Tuesday, 7 February 2012

Senegal: Is Wade Waiting for a Revolution ?


When I heard octegenerian Senegalese president, Professor Abdulaye Wade, saying that he wants to stand in the coming elections for the third time in order to complete his “projects”, I got confused and appalled. My first question was: Whose projects, between president and taxpayers, are they? I was simply confused due to the fact that it's become a norm for presidents to use same words conmen and women use to dupe their clients when it comes to fortunes.

Let's face it. Ironically, the man who wants to complete his “preojects” is but a beggar in an expensive suit as it is for the case of other African rulers! Another question was: Does it mean that Senegal is Wade and family’s personal estate? Interestingly, rumours are rife that Wade is even older than his official age of 86. What can such an old man do differently? If anything, Wade and Robert Mugabe are likely to enter the Guiness book of wonders for striving to die in power. It is even disgusting to learn that such educated oldmen behave goonlier than illiterates. Such a cabal of rulers has become another blow to our continent. Here we are talking of the oldmen who behave like boys. There are those who still believe that without them being in power nobody else can rule their countries. We have the likes of Yoweri Museveni, Meles Zenawi, Theodoro Nguema, Denis Sassou-Ngwesso, and many more who think that they were created to rule.

The far-fetched to-cling-unto- power- to- finish- unknown- and- dubious –projects reason has become another moniker of democracy many dictators use to get away with it. Do these selfseekers spend their personal fortunes on the so-called their projects or use the said projects to swindle people’s money? Developing infrastructure? Who told him that others cannot develop infrastructure? Others go as far as saying that they want to remain in power to see to it that their revolutions are not tarnished or being booted down as it has always been the case in Uganda. But for how long will Africa remain a captive of hungry individuals in power?

Analysits agree that Wade was grooming his son Karim to inherit his presidency as it was the projects in Libya and Egypt before Jasmeen revolution shattered such dreams. Moreover, when Senegalese openly opposed this plus what happened in Libya and Egypt, Wade decided to bite the bullet and stand himself to save his face. Given that he had not prepared anybody except his son to succeed him, Wade found himself caught between a rock and hard place. So with this vaccum, Wade decided to succeed himself by standing for a third time. Interestingly, Wade was able to manipulate the judiciary and get away with it. Once again, this exposed the weakness of judiciary made of presidential appointees instead of vetted judges as it is in Kenya and South Africa.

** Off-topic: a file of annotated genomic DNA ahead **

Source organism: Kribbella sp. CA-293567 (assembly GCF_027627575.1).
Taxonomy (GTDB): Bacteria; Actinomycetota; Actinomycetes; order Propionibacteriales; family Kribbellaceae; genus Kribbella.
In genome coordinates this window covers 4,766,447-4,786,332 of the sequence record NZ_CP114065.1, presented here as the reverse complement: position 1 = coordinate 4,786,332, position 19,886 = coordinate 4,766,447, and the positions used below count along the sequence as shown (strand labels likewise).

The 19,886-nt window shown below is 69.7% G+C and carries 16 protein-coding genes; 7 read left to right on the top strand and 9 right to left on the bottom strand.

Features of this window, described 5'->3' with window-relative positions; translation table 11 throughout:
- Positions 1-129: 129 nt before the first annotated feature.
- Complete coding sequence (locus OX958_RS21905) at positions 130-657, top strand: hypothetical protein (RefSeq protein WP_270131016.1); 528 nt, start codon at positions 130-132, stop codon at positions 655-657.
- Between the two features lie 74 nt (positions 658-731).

Wade has maintained that he wants to remain in power in order to advance his agenda of development. Many Senegalese do not subscribe to this given that when Wade came to power promised democratic and transparent changes that he did not do. He still maintains that he needs time to change the system. Again, Jonathan Jansen in his book Knowledge in the blood said, “The master’s tool can never demolish master’s house.” Therefore, it is an open secret that Wade still wants to take Senegalese for a ride once again. Will he succeed under all this pressure? Will he end up like Bakili Muluzi (Malawi) and the late Fredrick Chiluba (Zambia) that were stopped by the people or triumph just like Yoweri Museveni (Uganda) and Paul Biya (Cameroun) who got away with it after manipulating their constitutions and electoral bodies?

After being democratically propelled to power in 2007, Wade promised Senegalese that he won’t appoint anybody minister who did not win elections. His son Karim lost mayoral elections. This forced Wade to lick his vomitese to appoint his son a powerful minister jaggling from ministry to another from State for International Cooperation, Urban and Regional Planning, Air Transport to Infrastructure!

The guy is approaching ninenty. Many people say that he faked his age in order to cling unto power. Suppose his “projects” are not completed in his third term in office when he actually will e approaching a hundred year, will he run for the fourth term in order to do the same business of project completing? Does this make sense really?
Ironically, Wade a professor of Law does not honor the law he taught for many years. It becomes even murky to note that Wade came to power under the banner of democracy as it was in the case of Muluzi, Chiluba and many others who ended up becoming even more despotic than those they unseated. If anything, this has become another obstacle for Africa’s democratic transition. A few academics enter politics to end up creating more shame than even the less educated they unseated. We will discuss this next time in the need of signing a new social contract in Africa. Suffices to sum up asking Mr Wade: Is Senegal your private estate mr president?

Source: The African Executive Magazine Feb., 8, 2012.

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